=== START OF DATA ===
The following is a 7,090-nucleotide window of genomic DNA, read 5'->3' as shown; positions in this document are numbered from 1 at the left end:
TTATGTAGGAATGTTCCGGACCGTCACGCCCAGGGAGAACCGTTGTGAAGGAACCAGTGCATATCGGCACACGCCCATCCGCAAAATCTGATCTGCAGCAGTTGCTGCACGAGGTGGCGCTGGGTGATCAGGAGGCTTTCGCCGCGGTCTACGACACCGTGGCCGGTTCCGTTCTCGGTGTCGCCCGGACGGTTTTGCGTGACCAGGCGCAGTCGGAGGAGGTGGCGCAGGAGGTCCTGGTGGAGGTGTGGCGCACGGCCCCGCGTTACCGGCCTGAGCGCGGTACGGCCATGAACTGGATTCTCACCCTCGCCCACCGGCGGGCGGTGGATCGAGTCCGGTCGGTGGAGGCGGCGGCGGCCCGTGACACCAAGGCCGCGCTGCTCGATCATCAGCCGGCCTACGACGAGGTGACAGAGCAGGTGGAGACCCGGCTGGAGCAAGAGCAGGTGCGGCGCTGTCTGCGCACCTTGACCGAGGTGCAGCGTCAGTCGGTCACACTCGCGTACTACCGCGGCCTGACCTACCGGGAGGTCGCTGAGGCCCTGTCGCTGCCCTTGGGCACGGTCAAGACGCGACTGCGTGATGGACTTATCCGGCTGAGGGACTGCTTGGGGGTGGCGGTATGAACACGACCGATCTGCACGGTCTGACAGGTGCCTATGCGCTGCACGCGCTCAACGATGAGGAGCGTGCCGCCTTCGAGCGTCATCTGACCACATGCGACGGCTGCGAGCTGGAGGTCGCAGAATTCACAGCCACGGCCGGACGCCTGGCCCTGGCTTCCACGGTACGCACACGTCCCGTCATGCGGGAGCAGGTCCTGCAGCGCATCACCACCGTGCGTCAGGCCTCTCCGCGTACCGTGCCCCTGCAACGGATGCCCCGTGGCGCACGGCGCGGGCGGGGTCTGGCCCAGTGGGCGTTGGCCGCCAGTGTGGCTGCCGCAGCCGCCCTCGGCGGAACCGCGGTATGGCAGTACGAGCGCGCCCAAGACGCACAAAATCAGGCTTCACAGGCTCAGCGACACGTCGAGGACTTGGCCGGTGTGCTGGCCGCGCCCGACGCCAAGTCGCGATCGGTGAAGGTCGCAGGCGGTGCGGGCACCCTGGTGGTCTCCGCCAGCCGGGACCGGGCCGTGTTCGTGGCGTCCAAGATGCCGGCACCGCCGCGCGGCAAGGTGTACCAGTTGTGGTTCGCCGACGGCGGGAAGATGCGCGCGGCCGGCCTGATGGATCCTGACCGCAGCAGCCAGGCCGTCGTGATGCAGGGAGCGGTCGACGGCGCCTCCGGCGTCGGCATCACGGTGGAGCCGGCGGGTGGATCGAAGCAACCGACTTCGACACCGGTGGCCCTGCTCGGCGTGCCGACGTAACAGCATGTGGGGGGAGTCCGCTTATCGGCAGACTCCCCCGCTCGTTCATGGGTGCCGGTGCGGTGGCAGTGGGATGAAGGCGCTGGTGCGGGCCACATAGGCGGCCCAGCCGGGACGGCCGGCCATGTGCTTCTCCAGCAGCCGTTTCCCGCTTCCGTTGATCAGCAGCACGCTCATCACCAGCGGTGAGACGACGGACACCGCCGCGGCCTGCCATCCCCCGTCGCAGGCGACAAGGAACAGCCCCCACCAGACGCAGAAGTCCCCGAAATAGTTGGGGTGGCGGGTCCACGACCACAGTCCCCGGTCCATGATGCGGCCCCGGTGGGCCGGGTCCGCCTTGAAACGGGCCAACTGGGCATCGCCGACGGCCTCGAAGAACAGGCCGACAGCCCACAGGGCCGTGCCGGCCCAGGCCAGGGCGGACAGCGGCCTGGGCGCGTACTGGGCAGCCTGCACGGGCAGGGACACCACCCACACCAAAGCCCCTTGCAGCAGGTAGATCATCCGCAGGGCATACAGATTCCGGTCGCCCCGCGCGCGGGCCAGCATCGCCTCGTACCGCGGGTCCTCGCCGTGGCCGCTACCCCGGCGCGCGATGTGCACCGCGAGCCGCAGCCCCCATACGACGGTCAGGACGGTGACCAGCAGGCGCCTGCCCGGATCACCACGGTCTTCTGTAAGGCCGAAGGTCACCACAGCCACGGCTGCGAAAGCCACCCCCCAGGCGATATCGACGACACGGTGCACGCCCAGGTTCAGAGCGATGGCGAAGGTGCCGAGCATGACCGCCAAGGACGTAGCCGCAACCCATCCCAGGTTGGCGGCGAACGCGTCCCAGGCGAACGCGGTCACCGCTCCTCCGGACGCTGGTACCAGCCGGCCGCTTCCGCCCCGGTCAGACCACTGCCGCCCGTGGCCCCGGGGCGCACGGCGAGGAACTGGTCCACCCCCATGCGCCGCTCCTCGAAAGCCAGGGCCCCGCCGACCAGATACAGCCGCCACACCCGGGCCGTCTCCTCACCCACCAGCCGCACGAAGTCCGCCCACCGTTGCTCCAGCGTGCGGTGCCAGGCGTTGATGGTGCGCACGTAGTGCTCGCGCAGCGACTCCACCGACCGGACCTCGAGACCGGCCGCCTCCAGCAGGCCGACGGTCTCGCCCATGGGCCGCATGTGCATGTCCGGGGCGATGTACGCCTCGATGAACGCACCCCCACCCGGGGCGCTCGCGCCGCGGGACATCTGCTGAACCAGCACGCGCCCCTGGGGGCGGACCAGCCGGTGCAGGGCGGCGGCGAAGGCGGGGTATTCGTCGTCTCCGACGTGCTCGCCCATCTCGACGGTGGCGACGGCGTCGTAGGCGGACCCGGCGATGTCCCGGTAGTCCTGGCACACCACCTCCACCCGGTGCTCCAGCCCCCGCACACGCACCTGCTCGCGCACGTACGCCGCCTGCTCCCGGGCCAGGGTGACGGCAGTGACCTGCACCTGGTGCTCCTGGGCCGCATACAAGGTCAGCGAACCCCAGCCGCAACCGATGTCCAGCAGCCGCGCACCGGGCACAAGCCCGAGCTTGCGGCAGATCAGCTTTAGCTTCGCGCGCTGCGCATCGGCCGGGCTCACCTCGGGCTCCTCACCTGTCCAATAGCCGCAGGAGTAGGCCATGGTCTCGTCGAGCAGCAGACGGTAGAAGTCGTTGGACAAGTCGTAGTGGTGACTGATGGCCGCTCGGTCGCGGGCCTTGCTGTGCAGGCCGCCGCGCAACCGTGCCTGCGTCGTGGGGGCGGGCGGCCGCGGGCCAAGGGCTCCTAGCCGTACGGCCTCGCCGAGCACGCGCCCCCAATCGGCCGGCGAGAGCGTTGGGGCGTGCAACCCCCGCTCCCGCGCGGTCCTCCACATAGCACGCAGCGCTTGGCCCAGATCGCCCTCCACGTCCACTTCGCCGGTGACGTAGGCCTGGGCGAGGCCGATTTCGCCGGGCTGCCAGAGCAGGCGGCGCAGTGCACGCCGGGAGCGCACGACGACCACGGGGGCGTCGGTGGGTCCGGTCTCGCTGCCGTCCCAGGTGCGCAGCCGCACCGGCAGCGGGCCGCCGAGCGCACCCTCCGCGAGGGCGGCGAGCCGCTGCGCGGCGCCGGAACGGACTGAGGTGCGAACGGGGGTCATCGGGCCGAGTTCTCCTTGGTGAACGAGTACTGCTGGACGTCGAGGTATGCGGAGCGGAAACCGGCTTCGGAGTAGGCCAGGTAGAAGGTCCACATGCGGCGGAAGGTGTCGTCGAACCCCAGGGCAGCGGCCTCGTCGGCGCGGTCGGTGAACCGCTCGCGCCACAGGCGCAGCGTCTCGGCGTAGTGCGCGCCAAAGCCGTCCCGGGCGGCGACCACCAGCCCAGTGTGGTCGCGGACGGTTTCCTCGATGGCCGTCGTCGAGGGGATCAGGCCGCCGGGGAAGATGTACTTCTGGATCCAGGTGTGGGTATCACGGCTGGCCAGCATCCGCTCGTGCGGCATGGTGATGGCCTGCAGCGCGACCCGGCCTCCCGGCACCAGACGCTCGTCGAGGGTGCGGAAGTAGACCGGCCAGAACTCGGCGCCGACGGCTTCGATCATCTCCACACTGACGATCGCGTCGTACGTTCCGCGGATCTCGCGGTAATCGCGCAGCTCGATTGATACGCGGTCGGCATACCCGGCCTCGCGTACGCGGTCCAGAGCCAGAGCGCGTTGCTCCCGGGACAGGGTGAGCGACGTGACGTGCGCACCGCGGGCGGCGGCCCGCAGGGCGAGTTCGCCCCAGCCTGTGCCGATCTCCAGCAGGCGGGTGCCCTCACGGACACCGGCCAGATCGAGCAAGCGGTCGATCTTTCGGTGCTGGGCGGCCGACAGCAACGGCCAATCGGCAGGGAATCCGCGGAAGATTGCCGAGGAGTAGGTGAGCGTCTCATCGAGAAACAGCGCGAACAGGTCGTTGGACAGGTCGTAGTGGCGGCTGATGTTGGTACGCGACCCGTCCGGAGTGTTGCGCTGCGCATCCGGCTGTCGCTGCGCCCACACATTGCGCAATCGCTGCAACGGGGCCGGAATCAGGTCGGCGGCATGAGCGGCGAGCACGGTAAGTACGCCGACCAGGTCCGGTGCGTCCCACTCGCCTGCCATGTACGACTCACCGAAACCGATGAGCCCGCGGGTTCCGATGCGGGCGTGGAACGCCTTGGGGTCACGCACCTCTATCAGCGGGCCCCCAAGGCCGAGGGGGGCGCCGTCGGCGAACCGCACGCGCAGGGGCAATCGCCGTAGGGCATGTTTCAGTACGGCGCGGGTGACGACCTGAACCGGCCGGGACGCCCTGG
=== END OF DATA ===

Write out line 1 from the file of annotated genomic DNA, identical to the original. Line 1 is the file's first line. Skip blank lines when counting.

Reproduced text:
The following is a 7,090-nucleotide window of genomic DNA, read 5'->3' as shown; positions in this document are numbered from 1 at the left end: